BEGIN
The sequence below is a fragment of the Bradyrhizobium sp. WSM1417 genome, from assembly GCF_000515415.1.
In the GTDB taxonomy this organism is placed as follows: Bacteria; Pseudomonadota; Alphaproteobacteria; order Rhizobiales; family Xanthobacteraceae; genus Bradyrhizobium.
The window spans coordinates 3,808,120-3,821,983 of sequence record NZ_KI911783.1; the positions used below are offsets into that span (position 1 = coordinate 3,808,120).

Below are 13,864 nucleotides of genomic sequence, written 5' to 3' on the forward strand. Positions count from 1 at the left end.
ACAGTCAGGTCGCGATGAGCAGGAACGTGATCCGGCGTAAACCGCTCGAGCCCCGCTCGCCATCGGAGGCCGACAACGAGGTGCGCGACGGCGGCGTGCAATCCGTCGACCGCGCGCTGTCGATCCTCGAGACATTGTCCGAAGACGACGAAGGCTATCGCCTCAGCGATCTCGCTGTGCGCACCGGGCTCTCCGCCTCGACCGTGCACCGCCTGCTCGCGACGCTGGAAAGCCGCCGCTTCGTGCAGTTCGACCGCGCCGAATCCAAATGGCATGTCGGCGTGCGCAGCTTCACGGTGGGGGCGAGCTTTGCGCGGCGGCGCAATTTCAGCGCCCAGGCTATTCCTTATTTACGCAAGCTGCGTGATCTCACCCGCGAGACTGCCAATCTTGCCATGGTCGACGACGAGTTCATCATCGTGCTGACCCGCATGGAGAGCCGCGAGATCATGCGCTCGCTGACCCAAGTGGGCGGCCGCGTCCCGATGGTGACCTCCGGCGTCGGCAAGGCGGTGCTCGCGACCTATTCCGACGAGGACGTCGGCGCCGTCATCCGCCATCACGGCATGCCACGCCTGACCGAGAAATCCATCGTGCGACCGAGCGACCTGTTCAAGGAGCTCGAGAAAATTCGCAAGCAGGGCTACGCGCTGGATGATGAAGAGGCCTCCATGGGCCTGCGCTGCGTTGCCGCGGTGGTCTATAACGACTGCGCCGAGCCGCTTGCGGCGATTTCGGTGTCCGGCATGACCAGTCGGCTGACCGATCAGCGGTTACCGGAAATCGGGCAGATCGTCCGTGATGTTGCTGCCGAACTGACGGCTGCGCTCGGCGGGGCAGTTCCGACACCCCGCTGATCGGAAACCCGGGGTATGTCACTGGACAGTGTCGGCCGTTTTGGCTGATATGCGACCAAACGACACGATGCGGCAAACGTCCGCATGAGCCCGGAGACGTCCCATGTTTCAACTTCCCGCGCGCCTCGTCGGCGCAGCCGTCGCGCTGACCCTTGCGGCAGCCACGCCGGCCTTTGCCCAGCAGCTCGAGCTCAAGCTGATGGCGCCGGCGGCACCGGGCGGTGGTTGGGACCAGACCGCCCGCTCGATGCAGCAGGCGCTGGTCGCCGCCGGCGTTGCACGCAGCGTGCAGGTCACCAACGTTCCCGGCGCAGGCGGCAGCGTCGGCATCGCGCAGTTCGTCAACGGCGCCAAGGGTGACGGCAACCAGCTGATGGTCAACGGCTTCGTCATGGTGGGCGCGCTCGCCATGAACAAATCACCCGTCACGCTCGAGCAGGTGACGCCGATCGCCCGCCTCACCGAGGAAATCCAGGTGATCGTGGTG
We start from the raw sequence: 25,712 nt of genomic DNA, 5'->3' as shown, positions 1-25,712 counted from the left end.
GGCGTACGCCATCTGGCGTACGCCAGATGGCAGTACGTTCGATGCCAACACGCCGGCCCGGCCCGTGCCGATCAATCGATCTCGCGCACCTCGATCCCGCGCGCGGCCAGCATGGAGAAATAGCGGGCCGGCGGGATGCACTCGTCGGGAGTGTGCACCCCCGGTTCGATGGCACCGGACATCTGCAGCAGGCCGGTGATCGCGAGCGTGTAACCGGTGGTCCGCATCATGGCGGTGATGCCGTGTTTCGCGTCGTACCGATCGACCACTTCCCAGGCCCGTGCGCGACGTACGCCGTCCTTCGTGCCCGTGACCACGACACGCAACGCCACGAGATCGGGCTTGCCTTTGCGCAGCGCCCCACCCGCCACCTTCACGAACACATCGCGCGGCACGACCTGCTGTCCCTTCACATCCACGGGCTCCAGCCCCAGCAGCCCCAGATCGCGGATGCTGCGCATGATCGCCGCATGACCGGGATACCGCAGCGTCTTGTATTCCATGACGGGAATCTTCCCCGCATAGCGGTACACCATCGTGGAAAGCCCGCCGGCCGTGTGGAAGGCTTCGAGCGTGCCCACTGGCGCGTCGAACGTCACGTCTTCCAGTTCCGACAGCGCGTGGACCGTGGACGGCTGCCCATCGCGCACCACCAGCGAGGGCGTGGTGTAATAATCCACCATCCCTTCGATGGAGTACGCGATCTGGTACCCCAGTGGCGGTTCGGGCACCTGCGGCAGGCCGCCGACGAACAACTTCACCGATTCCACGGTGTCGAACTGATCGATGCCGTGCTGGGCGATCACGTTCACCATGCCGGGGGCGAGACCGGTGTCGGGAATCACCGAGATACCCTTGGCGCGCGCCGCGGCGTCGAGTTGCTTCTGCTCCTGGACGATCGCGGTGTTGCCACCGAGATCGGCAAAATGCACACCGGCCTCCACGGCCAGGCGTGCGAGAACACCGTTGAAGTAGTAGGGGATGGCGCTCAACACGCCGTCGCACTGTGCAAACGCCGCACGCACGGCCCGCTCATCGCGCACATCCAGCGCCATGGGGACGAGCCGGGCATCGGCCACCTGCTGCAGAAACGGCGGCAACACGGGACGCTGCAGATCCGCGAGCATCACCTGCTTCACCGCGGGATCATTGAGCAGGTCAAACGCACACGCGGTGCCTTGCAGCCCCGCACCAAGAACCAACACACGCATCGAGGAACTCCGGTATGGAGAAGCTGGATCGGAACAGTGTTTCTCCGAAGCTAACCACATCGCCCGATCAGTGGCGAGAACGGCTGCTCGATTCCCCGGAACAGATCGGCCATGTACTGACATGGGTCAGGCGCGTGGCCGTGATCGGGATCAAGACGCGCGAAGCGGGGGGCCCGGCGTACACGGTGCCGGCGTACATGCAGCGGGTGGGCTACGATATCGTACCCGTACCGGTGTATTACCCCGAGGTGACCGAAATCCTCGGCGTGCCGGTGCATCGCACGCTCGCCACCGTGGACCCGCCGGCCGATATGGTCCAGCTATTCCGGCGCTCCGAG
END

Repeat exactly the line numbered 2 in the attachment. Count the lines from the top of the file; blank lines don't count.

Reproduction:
In the GTDB taxonomy this organism is placed as follows: Bacteria; Pseudomonadota; Alphaproteobacteria; order Rhizobiales; family Xanthobacteraceae; genus Bradyrhizobium.